12 Most Lean Lessons for Business from the World of Dieting
I’ve experimented with many different diets in my short time on this earth. Some worked for a while, but I inevitably found a way to cheat and render them ineffective. It wasn’t until recently that something snapped and I decided to take dieting a lot more seriously. In the past three weeks, I’ve lost ten pounds. Can I apply these lessons for business?
I haven’t been following a diet that you can read about in a book. I’ve just been a little wiser about what I’m eating. I monitor everything. And, so far, it’s working.
Hmm… I wonder what it would be like if we implemented these principles in our business activities…
1. Stay hydrated
I’ve been drinking water non-stop for the past three weeks. And it feels great! Water seems to be the fuel that keeps me going.
In business, it’s your cash flow. You need to make sure revenues are coming in. That’s what keeps you going.
2. Eat smaller portions
I eat probably about one-fourth of the amount of food at any given time as I did three weeks ago. Somehow, it just occurred to me that I don’t actually have to fill up the entire plate.
When you’re buying stuff for your business, buy only what you need. Run a lean operation and make purchases just in time. Think smaller portions.
3. Eat less frequently
Before starting this diet, I ate all of the time. I would always have something in my hands to snack on.
Is your business like that? Are you always preoccupied with buying stuff? Are you always shopping? Bad idea. Don’t spend too much time thinking of ways you can spend your money. You might just run out.
4. Eat better foods
I’ve quit eating high-sugar and high-fat foods altogether. Some people say that it’s a bad idea, because you will inevitably splurge. We’ll see.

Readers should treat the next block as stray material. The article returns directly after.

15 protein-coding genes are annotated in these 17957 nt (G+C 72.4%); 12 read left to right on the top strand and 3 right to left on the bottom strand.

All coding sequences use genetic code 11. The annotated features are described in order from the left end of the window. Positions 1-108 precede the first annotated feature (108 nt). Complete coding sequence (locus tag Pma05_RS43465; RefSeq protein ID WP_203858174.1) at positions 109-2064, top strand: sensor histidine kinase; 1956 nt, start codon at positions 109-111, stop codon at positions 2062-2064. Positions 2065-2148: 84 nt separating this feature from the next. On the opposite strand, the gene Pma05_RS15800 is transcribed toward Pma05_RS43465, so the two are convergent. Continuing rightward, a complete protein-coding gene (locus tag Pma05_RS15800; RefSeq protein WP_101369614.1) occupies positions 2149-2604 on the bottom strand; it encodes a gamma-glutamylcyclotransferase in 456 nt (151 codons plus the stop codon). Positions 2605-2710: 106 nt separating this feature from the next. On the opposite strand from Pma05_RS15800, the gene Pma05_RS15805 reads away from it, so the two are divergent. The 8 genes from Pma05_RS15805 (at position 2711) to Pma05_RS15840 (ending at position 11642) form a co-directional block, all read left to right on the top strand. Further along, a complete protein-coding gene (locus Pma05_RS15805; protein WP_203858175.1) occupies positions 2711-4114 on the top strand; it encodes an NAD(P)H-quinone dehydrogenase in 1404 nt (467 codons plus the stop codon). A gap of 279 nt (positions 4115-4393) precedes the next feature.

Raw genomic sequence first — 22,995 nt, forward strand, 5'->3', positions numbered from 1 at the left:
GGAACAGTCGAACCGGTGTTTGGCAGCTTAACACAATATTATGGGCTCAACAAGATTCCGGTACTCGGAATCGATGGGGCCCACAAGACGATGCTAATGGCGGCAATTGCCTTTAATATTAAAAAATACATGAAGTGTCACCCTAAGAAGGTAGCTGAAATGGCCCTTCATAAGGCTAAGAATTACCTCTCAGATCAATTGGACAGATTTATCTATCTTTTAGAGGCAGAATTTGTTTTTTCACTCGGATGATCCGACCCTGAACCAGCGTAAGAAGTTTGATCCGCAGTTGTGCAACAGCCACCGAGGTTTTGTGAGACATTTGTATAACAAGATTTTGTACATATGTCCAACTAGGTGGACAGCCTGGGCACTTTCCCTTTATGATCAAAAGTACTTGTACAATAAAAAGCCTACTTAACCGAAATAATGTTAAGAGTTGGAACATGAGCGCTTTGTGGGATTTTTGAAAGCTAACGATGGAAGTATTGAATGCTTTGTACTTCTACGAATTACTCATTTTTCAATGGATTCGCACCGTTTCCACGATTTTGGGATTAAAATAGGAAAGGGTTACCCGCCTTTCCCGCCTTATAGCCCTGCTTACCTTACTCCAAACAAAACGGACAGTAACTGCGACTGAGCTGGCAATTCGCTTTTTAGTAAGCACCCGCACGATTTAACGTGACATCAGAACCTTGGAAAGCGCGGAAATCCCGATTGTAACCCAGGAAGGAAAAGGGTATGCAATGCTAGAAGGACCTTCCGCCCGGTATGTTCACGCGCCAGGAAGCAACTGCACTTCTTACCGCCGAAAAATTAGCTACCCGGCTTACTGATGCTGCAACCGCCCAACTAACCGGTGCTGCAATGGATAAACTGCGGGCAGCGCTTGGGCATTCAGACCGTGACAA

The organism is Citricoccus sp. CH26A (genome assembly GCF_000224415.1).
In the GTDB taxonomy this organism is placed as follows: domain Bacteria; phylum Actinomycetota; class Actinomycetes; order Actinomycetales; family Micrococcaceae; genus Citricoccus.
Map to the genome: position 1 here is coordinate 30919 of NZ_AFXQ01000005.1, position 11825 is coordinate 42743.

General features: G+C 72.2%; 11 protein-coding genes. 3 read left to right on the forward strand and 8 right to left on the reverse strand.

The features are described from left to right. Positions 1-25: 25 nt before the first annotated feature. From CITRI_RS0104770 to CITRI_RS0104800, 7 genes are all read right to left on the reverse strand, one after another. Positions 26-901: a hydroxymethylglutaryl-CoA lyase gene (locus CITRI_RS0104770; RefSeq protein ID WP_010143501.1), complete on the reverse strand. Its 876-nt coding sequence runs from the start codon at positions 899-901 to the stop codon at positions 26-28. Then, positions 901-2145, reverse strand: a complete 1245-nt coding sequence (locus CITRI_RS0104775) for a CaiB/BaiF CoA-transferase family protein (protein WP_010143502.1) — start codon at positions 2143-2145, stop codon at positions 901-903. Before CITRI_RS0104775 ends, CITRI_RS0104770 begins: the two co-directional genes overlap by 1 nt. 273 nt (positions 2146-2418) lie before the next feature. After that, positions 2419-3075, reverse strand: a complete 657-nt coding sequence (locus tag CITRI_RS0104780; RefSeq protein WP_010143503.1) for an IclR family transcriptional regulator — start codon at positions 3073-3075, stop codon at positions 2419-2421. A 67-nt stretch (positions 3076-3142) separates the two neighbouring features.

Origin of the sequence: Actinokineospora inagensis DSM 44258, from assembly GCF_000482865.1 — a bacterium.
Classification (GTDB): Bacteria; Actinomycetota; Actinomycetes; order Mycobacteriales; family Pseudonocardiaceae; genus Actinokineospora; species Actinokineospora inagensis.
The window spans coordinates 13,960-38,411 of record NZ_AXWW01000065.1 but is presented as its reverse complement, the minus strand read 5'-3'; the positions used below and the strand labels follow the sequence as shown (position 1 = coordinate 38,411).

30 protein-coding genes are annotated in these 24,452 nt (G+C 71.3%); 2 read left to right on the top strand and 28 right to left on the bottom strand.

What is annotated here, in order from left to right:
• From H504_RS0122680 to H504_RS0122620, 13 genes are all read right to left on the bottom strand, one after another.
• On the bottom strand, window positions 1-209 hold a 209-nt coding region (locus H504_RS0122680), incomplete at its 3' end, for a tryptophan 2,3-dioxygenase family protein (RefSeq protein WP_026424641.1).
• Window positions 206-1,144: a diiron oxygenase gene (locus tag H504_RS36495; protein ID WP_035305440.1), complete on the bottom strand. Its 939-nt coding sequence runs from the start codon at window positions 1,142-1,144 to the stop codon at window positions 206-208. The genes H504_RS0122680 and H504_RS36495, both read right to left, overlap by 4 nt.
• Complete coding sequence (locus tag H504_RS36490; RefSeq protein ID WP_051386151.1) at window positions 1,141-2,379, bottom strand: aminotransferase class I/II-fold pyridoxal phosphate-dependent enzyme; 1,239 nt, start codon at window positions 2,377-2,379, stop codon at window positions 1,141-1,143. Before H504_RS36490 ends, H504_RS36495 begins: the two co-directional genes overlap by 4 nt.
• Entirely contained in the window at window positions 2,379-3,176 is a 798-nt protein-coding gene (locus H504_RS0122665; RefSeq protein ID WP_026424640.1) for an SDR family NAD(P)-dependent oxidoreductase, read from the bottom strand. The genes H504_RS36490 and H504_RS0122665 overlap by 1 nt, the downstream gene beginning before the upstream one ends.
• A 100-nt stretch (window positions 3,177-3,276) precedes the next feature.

Nonetheless, for your business, you need to think of the quality of the purchases you are making. Yes, some things may be more expensive. But, do yourself a favor and consider the value over the price. Is the purchase good for your business the way good food would be for you body?
5. Eat high energy foods
I’ve been trying to eat lots of high-protein foods and anything that keeps me energized. That’s what food is for afterall, right?
When you are purchasing things for your business, focus on products and services that are likely to get results. Think of each purchasing decision as an investment because that’s what it is. Will the purchase give your business “energy?” If not, there’s no sense in buying it.
6. Don’t starve
There have been a couple times that it felt like a creature was eating my stomach from the inside out. That’s probably just because my stomach is spoiled and thinks it needs more food than it does. Nonetheless, there’s no sense in starving. When the hunger gets too tough, I snack on a few healthy items (almonds, a banana, etc.) to make it go away.
You shouldn’t starve your business either. There’s a difference, albeit a subtle one, between a lean operation and an anorexic one. If you don’t spend when you need to, your employees will suffer, your customers will suffer, and your bottom line will suffer. So spend a little when you get hunger pains.